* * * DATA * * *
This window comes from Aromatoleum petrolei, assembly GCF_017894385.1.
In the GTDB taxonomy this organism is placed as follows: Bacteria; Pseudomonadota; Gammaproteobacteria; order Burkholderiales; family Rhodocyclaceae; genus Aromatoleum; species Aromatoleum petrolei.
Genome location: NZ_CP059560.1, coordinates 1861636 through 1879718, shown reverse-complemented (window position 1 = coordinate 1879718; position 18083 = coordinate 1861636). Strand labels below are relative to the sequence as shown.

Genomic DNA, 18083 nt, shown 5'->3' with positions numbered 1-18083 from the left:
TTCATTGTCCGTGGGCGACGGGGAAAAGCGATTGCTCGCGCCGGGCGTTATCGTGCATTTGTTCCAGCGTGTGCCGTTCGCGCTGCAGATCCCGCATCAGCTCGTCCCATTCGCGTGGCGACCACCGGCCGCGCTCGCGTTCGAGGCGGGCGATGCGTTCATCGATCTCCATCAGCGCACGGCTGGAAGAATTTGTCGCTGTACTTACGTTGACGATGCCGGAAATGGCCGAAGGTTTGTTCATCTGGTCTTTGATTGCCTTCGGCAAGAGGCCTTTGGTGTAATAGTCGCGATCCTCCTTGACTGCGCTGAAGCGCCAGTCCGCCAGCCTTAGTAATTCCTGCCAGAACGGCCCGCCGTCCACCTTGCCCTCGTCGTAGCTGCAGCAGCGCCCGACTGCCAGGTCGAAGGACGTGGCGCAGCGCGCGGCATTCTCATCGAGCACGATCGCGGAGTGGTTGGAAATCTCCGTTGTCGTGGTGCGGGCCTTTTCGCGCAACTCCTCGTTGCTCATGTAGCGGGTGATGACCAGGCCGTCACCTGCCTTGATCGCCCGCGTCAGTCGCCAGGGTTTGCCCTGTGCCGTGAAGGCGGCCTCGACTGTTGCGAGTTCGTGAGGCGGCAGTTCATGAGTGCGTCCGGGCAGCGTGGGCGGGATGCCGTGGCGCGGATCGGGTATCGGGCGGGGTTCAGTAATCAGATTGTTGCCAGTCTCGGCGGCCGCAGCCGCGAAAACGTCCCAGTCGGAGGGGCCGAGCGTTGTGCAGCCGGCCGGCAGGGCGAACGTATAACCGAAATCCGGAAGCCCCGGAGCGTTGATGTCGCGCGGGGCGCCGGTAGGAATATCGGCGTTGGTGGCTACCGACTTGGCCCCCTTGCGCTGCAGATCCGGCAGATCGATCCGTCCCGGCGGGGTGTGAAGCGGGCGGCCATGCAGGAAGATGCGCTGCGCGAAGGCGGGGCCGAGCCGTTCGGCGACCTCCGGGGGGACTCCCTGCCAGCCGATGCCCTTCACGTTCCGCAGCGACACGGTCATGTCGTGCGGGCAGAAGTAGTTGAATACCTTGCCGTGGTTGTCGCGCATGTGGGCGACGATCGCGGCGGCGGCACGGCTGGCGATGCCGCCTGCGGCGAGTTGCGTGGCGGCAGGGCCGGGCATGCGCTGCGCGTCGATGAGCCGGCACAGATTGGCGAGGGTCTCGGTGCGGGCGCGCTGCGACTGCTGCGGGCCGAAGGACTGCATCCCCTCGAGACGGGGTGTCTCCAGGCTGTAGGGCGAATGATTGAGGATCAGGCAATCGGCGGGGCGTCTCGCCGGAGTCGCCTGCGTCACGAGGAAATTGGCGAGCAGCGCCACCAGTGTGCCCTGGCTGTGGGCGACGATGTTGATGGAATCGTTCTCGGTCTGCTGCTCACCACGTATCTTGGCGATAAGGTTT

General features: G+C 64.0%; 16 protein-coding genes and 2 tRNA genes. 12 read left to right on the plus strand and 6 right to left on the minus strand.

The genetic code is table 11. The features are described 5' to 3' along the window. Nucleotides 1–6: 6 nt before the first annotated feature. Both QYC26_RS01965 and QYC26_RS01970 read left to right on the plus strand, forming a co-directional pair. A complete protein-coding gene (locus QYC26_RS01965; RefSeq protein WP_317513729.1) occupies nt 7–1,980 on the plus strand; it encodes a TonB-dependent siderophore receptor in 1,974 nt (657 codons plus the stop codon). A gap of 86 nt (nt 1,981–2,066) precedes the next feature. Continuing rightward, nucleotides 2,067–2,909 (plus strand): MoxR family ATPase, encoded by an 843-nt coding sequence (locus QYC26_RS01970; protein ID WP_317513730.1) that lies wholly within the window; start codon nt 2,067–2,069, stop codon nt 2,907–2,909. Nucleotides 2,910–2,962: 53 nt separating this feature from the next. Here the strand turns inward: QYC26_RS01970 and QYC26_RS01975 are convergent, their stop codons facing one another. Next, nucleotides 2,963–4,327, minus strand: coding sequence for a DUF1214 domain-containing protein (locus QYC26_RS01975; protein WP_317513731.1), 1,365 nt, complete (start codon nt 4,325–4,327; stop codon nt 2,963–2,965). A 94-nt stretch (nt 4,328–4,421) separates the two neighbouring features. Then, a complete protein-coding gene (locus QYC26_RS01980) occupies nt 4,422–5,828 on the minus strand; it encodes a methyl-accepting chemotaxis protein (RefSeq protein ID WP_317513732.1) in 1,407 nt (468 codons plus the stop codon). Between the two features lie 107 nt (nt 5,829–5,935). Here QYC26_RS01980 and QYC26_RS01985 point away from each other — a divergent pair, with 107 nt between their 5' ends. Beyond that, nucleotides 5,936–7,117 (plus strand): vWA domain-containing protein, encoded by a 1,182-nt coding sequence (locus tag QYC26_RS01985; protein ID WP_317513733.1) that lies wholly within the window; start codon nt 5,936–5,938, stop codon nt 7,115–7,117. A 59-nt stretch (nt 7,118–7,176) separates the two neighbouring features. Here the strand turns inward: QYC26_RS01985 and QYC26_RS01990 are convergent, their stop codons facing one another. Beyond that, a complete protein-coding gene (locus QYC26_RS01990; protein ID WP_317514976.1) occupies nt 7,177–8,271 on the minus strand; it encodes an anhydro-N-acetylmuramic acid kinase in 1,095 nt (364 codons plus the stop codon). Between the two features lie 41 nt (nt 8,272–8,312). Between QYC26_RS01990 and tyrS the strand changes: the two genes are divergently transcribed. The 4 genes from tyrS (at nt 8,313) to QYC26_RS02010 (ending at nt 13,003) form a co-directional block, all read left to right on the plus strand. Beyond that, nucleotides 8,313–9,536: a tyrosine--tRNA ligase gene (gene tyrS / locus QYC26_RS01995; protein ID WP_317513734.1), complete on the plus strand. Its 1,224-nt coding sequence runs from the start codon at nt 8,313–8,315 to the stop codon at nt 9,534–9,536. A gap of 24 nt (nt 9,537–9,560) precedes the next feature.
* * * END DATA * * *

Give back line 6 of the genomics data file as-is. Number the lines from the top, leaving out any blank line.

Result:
General features: G+C 64.0%; 16 protein-coding genes and 2 tRNA genes. 12 read left to right on the plus strand and 6 right to left on the minus strand.